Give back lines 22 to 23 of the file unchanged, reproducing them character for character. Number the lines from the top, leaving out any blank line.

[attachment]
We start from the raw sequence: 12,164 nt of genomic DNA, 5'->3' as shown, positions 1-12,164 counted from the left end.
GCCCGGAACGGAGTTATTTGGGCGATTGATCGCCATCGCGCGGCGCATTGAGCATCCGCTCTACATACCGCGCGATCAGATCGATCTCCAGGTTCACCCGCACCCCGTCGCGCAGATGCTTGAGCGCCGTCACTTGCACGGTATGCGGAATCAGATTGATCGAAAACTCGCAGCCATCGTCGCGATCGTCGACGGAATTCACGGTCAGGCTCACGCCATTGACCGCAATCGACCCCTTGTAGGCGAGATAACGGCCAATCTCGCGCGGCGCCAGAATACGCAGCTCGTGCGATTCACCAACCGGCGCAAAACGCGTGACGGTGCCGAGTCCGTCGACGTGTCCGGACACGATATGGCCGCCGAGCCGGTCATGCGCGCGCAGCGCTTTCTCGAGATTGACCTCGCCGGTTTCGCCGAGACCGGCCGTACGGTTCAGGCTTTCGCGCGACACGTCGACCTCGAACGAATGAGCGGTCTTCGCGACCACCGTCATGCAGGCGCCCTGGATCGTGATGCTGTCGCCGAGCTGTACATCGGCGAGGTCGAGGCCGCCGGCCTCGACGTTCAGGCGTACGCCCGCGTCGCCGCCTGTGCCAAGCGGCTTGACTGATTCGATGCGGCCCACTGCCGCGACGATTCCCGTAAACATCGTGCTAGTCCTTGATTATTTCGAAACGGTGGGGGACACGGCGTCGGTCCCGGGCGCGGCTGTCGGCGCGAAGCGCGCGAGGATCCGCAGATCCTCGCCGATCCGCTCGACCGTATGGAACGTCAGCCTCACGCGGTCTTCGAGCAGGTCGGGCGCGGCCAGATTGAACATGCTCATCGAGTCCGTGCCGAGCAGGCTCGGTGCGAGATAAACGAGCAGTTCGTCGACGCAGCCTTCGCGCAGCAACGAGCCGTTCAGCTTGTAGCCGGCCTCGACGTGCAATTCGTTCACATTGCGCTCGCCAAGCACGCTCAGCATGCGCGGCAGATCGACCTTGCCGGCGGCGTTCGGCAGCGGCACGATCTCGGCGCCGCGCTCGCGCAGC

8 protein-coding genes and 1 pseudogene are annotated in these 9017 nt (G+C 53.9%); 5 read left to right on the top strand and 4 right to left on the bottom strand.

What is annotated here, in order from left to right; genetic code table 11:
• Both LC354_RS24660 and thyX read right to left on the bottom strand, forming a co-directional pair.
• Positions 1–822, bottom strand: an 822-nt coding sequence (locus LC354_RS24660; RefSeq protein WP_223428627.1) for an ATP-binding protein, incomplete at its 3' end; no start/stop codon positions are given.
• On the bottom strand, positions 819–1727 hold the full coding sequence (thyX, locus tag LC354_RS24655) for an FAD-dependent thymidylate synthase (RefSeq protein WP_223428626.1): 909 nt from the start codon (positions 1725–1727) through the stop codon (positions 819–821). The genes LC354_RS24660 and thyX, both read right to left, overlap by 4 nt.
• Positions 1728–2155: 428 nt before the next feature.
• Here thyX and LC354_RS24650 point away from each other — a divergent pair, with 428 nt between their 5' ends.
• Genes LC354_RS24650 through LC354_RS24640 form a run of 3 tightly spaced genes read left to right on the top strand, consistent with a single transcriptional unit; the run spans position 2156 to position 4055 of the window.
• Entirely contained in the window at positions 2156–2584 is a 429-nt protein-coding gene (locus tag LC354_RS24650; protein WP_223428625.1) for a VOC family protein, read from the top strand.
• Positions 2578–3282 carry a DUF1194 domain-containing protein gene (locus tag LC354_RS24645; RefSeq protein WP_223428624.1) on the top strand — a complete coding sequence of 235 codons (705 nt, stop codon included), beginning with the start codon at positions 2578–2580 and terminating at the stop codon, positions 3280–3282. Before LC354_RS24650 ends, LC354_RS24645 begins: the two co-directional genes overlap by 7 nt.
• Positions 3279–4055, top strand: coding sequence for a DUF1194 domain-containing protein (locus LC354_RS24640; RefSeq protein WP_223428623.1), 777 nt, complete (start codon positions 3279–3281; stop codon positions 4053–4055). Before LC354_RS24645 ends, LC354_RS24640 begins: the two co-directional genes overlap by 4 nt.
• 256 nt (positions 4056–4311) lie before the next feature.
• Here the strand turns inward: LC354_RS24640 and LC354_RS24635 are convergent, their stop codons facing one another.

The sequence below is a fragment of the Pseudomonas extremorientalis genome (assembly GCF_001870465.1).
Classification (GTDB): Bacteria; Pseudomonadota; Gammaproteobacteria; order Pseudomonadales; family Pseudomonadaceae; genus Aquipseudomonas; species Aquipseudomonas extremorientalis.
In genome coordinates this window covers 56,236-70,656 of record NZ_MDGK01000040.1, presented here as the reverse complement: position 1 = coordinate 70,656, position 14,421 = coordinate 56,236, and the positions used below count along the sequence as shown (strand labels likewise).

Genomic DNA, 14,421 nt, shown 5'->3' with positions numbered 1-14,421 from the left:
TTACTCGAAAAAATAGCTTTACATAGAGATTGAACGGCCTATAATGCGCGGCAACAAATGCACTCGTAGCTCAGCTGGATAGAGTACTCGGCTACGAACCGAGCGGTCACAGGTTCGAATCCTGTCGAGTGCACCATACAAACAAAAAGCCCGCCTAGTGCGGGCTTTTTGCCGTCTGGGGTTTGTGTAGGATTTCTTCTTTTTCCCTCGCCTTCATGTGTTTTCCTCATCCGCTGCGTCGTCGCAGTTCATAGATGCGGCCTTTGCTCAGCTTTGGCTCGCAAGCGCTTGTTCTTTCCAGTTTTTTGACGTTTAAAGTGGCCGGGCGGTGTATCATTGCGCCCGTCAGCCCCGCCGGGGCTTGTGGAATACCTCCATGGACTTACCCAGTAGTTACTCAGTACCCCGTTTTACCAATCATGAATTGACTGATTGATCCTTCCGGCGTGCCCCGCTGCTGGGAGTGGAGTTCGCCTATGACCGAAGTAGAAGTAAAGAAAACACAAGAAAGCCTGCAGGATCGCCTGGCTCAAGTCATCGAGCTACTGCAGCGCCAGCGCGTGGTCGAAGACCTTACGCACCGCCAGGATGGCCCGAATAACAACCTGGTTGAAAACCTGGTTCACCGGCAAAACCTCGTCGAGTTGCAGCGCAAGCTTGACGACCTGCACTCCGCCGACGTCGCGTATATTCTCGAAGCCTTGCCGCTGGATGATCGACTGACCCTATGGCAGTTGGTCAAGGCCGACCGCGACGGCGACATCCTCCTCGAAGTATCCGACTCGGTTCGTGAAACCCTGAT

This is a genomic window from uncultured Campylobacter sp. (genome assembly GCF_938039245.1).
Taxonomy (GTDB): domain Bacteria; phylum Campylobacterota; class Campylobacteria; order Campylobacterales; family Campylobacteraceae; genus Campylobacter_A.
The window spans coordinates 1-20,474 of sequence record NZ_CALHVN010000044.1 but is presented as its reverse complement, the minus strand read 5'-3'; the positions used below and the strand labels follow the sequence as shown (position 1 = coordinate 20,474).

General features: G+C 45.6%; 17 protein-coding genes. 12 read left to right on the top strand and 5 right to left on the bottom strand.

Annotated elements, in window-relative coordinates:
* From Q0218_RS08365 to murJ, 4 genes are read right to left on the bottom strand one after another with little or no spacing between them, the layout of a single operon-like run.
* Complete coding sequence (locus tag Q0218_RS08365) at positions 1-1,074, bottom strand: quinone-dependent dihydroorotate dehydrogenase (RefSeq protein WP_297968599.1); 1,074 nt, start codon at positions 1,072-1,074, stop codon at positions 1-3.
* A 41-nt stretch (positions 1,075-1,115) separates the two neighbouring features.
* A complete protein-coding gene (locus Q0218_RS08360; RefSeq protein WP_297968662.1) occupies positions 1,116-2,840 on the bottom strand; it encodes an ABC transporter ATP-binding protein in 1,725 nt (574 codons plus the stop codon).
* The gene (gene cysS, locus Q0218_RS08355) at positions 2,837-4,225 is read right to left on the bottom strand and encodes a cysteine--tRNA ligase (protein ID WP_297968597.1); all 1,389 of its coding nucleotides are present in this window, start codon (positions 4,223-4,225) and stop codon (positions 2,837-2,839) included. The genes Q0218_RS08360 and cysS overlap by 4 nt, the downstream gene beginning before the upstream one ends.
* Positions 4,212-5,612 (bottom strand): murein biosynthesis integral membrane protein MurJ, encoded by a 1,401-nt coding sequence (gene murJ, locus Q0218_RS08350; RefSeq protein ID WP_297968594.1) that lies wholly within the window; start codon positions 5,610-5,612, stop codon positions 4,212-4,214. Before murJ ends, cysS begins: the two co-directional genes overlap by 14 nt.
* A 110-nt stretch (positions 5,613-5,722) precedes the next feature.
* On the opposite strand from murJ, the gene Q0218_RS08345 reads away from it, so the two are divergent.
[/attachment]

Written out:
Taxonomy (GTDB): domain Bacteria; phylum Campylobacterota; class Campylobacteria; order Campylobacterales; family Campylobacteraceae; genus Campylobacter_A.
The window spans coordinates 1-20,474 of sequence record NZ_CALHVN010000044.1 but is presented as its reverse complement, the minus strand read 5'-3'; the positions used below and the strand labels follow the sequence as shown (position 1 = coordinate 20,474).